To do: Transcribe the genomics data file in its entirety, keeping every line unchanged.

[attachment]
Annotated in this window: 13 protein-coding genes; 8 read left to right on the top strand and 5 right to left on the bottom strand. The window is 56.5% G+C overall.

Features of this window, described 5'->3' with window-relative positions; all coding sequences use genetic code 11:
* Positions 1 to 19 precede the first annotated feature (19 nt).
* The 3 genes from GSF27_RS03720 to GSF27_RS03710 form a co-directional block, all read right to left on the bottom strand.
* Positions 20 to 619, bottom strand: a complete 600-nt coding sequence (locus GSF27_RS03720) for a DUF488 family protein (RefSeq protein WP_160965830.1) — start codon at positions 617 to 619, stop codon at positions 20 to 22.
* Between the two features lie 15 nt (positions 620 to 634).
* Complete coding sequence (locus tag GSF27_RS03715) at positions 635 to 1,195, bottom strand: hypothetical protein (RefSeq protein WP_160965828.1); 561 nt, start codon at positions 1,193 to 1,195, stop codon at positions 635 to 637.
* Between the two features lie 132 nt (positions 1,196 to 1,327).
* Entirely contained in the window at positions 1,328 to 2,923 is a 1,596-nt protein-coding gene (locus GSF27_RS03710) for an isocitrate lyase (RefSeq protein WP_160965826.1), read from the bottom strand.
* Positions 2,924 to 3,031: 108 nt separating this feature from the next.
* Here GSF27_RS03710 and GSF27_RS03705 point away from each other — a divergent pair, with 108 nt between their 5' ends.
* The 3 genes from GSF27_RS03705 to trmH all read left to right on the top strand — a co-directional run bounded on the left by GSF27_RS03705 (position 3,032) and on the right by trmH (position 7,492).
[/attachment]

Annotated in this window: 13 protein-coding genes; 8 read left to right on the top strand and 5 right to left on the bottom strand. The window is 56.5% G+C overall.

Features of this window, described 5'->3' with window-relative positions; all coding sequences use genetic code 11:
* Positions 1 to 19 precede the first annotated feature (19 nt).
* The 3 genes from GSF27_RS03720 to GSF27_RS03710 form a co-directional block, all read right to left on the bottom strand.
* Positions 20 to 619, bottom strand: a complete 600-nt coding sequence (locus GSF27_RS03720) for a DUF488 family protein (RefSeq protein WP_160965830.1) — start codon at positions 617 to 619, stop codon at positions 20 to 22.
* Between the two features lie 15 nt (positions 620 to 634).
* Complete coding sequence (locus tag GSF27_RS03715) at positions 635 to 1,195, bottom strand: hypothetical protein (RefSeq protein WP_160965828.1); 561 nt, start codon at positions 1,193 to 1,195, stop codon at positions 635 to 637.
* Between the two features lie 132 nt (positions 1,196 to 1,327).
* Entirely contained in the window at positions 1,328 to 2,923 is a 1,596-nt protein-coding gene (locus GSF27_RS03710) for an isocitrate lyase (RefSeq protein WP_160965826.1), read from the bottom strand.
* Positions 2,924 to 3,031: 108 nt separating this feature from the next.
* Here GSF27_RS03710 and GSF27_RS03705 point away from each other — a divergent pair, with 108 nt between their 5' ends.
* The 3 genes from GSF27_RS03705 to trmH all read left to right on the top strand — a co-directional run bounded on the left by GSF27_RS03705 (position 3,032) and on the right by trmH (position 7,492).